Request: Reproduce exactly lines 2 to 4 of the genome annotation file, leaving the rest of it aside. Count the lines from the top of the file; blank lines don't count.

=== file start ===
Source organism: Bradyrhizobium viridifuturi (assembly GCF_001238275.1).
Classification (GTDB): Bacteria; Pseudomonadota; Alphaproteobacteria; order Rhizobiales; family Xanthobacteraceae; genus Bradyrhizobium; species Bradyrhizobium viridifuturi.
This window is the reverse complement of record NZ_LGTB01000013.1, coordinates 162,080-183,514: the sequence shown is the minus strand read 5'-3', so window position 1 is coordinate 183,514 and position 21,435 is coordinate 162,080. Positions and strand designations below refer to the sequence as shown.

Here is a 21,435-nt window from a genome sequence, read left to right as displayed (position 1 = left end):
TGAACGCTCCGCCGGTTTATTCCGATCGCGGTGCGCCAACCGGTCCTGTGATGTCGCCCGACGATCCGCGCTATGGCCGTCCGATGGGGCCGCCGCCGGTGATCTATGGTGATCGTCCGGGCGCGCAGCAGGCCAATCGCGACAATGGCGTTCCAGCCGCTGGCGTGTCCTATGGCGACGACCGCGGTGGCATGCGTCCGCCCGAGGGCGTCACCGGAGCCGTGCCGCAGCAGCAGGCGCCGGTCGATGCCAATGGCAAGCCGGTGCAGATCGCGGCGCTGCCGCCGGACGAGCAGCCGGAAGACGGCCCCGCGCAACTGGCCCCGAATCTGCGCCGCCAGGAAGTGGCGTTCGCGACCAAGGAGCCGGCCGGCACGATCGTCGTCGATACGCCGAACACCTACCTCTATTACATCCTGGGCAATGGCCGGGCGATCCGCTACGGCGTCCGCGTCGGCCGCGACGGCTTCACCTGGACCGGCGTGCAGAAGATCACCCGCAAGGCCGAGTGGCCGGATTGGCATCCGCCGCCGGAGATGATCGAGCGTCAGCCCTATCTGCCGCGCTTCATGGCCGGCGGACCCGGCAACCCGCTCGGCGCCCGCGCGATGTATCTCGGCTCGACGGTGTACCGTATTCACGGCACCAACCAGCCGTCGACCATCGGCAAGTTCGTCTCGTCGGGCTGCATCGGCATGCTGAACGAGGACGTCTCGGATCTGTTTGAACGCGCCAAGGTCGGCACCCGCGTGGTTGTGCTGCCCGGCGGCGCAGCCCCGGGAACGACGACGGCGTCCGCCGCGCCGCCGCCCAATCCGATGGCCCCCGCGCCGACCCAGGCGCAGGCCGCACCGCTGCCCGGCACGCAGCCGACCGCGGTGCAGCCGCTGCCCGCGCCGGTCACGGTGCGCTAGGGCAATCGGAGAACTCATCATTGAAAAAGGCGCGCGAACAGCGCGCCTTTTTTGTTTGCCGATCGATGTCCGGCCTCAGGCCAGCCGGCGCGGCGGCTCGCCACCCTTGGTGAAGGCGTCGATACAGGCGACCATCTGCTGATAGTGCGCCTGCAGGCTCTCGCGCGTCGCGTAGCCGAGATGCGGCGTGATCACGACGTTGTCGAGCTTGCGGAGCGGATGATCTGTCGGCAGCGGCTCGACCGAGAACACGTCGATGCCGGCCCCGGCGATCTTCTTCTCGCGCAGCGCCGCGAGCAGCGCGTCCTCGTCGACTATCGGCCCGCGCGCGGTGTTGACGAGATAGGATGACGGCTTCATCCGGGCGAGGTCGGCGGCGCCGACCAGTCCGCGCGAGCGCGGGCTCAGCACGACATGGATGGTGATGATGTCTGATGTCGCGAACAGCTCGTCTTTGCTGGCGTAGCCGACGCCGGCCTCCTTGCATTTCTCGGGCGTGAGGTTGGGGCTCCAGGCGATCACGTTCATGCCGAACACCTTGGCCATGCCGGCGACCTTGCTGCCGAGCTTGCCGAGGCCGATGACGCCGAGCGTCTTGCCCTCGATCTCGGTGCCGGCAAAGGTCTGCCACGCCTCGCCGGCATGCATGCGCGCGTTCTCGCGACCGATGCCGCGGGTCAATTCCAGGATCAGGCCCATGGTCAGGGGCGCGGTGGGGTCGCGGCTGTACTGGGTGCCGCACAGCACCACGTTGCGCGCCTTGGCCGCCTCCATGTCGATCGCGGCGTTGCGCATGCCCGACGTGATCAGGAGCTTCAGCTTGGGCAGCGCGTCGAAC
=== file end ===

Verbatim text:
Classification (GTDB): Bacteria; Pseudomonadota; Alphaproteobacteria; order Rhizobiales; family Xanthobacteraceae; genus Bradyrhizobium; species Bradyrhizobium viridifuturi.
This window is the reverse complement of record NZ_LGTB01000013.1, coordinates 162,080-183,514: the sequence shown is the minus strand read 5'-3', so window position 1 is coordinate 183,514 and position 21,435 is coordinate 162,080. Positions and strand designations below refer to the sequence as shown.

Here is a 21,435-nt window from a genome sequence, read left to right as displayed (position 1 = left end):